An article in Forbes by Marshall Shepard, a prominent climate scientist, lists four things the average person needs to know about it. I doubt anyone reading here is average, but this section was useful, on COP26's Key Goals:
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I can see countries doing #1 and #2, because it's just words and they did the same for Kyoto and Copenhagen and Paris, missing those targets just as they'll no doubt miss any targets they make at Glasgow. Many have already announced net zero targets by 2050 or 2060. Easy to say, it's like a New Year's Resolution that you're going to lose 20 pounds this year. Not so easy to do, and by Jan 15th you're back to your old slovenly ways.
#3 looks unlikely -- $100 B/year? (And that's the minimum COP is asking.) Americans won't accept that. Democrats won't be able to pass it in the budget, with Manchin and Sinema refusing anything climate-related or that might tax the rich. I don't think the average American would be for this anyway -- they're stingy enough on foreign aid as it is. Get this, published in June:
Do Americans want the U.S. government to spend more or spend less on foreign aid? The correct—if perhaps surprising—answer is more, by a lot. Most Americans say aid should be 10 percent of the entire federal budget, almost 10 times more than the roughly 1 percent of the budget that currently goes to foreign aid. But here’s a paradox: When asked whether the U.S. should increase or decrease aid spending, most Americans also say that the government should spend less on aid, not more.What explains this consistently inconsistent polling result? The problem, as NPR explains, is that Americans massively overestimate the amount the U.S. government actually spends on aid as a proportion of all spending. So instead of thinking accurately to themselves, “We should be spending 10 percent of the budget on aid, and we only spend 1 percent. This is terrible! Increase aid spending!” Americans think, “Gracious, we must spend at least 20-50 percent on aid. That’s too much. It should be 10 percent. Cut aid spending!”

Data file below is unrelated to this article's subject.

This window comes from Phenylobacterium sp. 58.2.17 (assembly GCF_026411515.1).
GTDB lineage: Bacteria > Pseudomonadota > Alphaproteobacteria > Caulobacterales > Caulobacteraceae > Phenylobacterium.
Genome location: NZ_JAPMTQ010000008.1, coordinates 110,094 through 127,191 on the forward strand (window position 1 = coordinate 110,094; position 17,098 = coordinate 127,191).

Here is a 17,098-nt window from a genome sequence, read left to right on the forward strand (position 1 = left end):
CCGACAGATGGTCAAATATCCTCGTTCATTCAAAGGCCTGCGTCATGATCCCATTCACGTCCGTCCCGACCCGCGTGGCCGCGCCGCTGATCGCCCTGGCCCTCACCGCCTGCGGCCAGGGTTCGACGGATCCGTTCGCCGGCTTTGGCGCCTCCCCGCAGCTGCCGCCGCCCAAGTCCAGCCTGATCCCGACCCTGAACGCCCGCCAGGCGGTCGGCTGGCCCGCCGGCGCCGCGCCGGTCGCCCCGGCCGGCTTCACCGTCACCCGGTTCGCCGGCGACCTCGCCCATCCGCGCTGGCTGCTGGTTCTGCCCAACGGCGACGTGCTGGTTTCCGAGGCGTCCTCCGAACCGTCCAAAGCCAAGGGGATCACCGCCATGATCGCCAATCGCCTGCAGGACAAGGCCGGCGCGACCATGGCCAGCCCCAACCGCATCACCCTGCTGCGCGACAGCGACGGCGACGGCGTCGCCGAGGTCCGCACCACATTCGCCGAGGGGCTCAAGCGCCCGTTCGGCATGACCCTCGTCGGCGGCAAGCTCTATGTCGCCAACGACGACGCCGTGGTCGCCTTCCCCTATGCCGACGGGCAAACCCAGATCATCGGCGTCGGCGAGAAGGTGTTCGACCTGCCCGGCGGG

I don't have any idea if European countries would spend $100 B/yr (currently €86 B/yr), but with economies at least a few times smaller than the US's it seems a big ask.
#4 is more words.
Limiting warming to 1.5°C? COP26 will surely end by stating that goal and some plan to reach it, but it looks impossible now. September: UN Chief says it's impossible without "immediate, large-scale emissions cuts." Well that's certainly NOT going to happen. OK, the laws of physics allow it, and it's technically and economically feasible. But
The IPCC looked extensively at emission reductions required to pursue the 1.5℃ limit. It found getting on a 1.5℃ track is feasible but would require halving global emissions by 2030 compared to 2010 and reaching net-zero emissions by mid-century.
I can't see the world halving emissions (a little more, actually) by 2030, nine years from now. If my math is right, cutting emissions by 50% in 9 years requires an average cut of 7.4% per year. I can't see the US, China, India doing that. Can you?
Anyway governments can say all they want. The fossil fuel barons have other plans, and by whatever corrupt means it takes they're going to sell their oil, gas and coal regardless of the price of wind and solar.
So I'm pessimistic. (Maybe I always am.) History of COPs doesn't give much reason to be optimistic. I mean, come on. From Climate Central: